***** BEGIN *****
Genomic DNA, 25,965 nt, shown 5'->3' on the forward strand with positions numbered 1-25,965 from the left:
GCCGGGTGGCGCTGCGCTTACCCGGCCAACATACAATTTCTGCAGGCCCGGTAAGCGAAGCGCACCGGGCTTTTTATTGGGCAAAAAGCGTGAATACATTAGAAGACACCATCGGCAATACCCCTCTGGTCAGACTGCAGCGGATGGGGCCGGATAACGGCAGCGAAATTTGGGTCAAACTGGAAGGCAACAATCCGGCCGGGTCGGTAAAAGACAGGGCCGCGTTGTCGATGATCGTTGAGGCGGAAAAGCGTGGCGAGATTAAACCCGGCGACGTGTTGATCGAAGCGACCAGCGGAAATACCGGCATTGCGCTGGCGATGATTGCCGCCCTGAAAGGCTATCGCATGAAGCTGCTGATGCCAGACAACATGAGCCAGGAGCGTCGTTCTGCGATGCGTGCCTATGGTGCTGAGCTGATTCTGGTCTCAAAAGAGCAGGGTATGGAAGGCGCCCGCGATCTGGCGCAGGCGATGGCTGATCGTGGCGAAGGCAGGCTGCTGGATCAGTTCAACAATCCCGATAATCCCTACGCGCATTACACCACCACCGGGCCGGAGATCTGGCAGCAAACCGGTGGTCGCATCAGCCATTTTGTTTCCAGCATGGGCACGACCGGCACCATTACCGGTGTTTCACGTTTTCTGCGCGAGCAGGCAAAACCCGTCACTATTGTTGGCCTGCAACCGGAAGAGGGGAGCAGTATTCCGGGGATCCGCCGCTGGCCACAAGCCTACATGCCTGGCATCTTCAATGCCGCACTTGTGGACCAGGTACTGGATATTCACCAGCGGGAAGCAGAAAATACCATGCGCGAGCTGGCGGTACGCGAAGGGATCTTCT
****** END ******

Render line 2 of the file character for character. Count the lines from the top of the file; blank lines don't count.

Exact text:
GCCGGGTGGCGCTGCGCTTACCCGGCCAACATACAATTTCTGCAGGCCCGGTAAGCGAAGCGCACCGGGCTTTTTATTGGGCAAAAAGCGTGAATACATTAGAAGACACCATCGGCAATACCCCTCTGGTCAGACTGCAGCGGATGGGGCCGGATAACGGCAGCGAAATTTGGGTCAAACTGGAAGGCAACAATCCGGCCGGGTCGGTAAAAGACAGGGCCGCGTTGTCGATGATCGTTGAGGCGGAAAAGCGTGGCGAGATTAAACCCGGCGACGTGTTGATCGAAGCGACCAGCGGAAATACCGGCATTGCGCTGGCGATGATTGCCGCCCTGAAAGGCTATCGCATGAAGCTGCTGATGCCAGACAACATGAGCCAGGAGCGTCGTTCTGCGATGCGTGCCTATGGTGCTGAGCTGATTCTGGTCTCAAAAGAGCAGGGTATGGAAGGCGCCCGCGATCTGGCGCAGGCGATGGCTGATCGTGGCGAAGGCAGGCTGCTGGATCAGTTCAACAATCCCGATAATCCCTACGCGCATTACACCACCACCGGGCCGGAGATCTGGCAGCAAACCGGTGGTCGCATCAGCCATTTTGTTTCCAGCATGGGCACGACCGGCACCATTACCGGTGTTTCACGTTTTCTGCGCGAGCAGGCAAAACCCGTCACTATTGTTGGCCTGCAACCGGAAGAGGGGAGCAGTATTCCGGGGATCCGCCGCTGGCCACAAGCCTACATGCCTGGCATCTTCAATGCCGCACTTGTGGACCAGGTACTGGATATTCACCAGCGGGAAGCAGAAAATACCATGCGCGAGCTGGCGGTACGCGAAGGGATCTTCT